What is an Exchange-Traded Fund (ETF)?
An exchange-traded fund (ETF) is a single security that provides exposure to a basket of underlying securities, like a mutual fund share. Exchange-traded funds can contain all types of investments—such as stocks, commodities, or bonds. ETFs will typically track a certain index, sector, commodity, or other asset class.
How do ETFs Work?
It’s called an exchange-traded fund because it’s traded on an exchange, just like a stock. An ETF’s share price will fluctuate throughout the trading day as the shares are bought and sold in the market.
To understand the ETF structure and its many benefits, it’s imperative to understand the creation/redemption process. This process is unique to ETFs. They can expand or contract shares outstanding daily. Creation is the process when new ETF shares are issued to the market, and redemption is the process of retiring existing shares of the ETF. When demand for an ETF is higher than the current supply, a creation order is placed, and new shares are issued into the market to meet demand. The reverse happens with a redemption order when demand is lower than the current supply of shares. This mechanism enhances the liquidity of the ETF and keeps its market price in line with the fund’s net asset value (NAV).
This may sound like the subscription/redemption process for mutual funds, and it is, but with a few key differences. First, the creation/redemption of ETFs may only be facilitated in large blocks of ETF shares (generally 50,000), and only occur between large institutional traders called Authorized Participants (APs) and the fund issuer. Second, the process is facilitated in-kind, meaning that, instead of exchanging cash for shares of the ETF, APs will deliver a basket of underlying securities that represents a pro-rata slice of the fund in exchange for shares of the ETF. This mechanism allows for certain tax benefits that will be discussed later in the article.
What are the Benefits of Exchange-Traded Funds (ETFs)?
Easy to Trade
Exchange-traded funds tend to be traded more easily than other types of funds. They are thought to be more liquid and cost-effective than mutual funds—mutual funds are not traded on an exchange; rather, they are traded once per day after the markets close. ETFs can be purchased intraday directly in an investor’s brokerage account or online trading platform.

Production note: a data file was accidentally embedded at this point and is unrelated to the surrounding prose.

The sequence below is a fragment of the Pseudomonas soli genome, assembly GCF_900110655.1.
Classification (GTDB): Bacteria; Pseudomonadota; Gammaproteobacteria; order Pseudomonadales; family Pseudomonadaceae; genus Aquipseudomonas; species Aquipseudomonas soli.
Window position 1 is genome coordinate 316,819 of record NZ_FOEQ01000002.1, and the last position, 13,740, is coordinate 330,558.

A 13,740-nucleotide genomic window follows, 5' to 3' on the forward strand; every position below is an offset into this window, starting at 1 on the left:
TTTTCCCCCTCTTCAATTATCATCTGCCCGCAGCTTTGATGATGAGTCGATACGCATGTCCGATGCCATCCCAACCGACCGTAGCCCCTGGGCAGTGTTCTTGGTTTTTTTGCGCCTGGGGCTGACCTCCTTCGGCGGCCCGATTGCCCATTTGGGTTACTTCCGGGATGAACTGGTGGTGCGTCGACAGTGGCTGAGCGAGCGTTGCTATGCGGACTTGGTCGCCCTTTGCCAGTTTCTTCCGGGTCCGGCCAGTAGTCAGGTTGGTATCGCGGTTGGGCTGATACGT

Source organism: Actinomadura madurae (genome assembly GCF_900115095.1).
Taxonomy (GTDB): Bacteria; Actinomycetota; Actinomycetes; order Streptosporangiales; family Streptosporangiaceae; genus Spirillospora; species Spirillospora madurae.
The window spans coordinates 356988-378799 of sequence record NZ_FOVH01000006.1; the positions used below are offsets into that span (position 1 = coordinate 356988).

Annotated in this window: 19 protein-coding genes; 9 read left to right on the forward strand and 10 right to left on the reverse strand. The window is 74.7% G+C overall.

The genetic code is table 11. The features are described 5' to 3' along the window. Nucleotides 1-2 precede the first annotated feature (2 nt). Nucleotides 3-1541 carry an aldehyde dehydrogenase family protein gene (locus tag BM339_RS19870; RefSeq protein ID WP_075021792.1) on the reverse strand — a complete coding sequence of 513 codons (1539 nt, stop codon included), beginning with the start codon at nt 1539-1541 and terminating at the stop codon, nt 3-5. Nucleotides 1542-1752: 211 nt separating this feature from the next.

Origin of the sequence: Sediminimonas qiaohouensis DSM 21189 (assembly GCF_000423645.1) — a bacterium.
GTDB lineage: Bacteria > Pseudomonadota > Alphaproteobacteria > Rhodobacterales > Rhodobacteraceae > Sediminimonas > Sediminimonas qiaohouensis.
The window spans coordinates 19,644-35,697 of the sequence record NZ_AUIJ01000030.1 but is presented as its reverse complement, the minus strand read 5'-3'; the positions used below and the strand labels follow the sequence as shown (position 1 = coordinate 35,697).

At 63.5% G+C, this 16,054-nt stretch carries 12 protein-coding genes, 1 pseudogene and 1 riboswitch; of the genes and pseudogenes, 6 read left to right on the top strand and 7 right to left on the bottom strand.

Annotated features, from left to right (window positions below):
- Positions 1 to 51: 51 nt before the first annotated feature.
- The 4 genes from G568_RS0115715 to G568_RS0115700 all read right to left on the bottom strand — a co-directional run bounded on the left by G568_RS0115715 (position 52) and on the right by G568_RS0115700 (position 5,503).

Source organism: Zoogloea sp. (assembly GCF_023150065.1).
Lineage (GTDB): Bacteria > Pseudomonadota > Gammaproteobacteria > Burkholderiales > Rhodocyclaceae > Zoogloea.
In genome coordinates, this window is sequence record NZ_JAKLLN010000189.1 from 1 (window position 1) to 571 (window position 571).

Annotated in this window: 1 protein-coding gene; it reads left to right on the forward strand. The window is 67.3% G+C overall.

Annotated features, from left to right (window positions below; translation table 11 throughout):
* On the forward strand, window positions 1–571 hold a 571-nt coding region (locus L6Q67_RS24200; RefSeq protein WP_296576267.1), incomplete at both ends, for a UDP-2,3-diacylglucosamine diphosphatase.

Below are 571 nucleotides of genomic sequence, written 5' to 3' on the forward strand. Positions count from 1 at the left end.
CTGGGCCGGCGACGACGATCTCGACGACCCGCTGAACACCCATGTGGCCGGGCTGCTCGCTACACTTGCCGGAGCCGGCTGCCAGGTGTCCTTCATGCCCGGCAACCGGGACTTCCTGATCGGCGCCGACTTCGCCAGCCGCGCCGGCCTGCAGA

ETFs tend to generate a lower level of capital gain distributions compared to actively managed mutual funds. This is due to the in-kind creation/redemption mechanism discussed above. When selling shares of a stock or a mutual fund at a gain, investors incur capital gains tax on the sale. When an ETF is redeemed in kind (i.e., shares for shares as opposed to shares for cash), no tax liability is created on the transaction.
ETFs innately provide risk management by comprising of multiple stocks and avoiding single stock risk.
Some ETFs allow you to harness themes (i.e. ESG, cannabis, video game tech) in one trade. This allows you to target a whole industry rather than just one stock. You also put your money where your values/interests are on a larger scale.
How do you Invest in ETFs?
How you want to invest in an ETF is completely preferential. We recommend you first consult with a financial advisor. After completing the necessary research, purchase the ETF of your choice through your preferred online trading platform. How long you hold onto the ETF depends on your investment strategy.
What are the Types of ETFs?
Contain a basket of stocks to track a particular sector.
Designed to provide exposure to a single industry, such as cannabis, ESG, or shipping.
Tracks the price of a commodity, such as silver and shipping.
Designed to earn gains from stock declines.
Seeks to return a multiple (i.e., 2x, 3x) on the return.
*Investing in a Leveraged or Inverse ETF may be more volatile than investing in broadly diversified funds. The use of leverage by an ETF increases the risk to the ETF and are not suitable for all investors and should be utilized only by sophisticated investors who understand leverage risk, consequences of seeking leveraged, or inverse leveraged, investment results and intend to actively monitor and manage their investment as frequently as daily.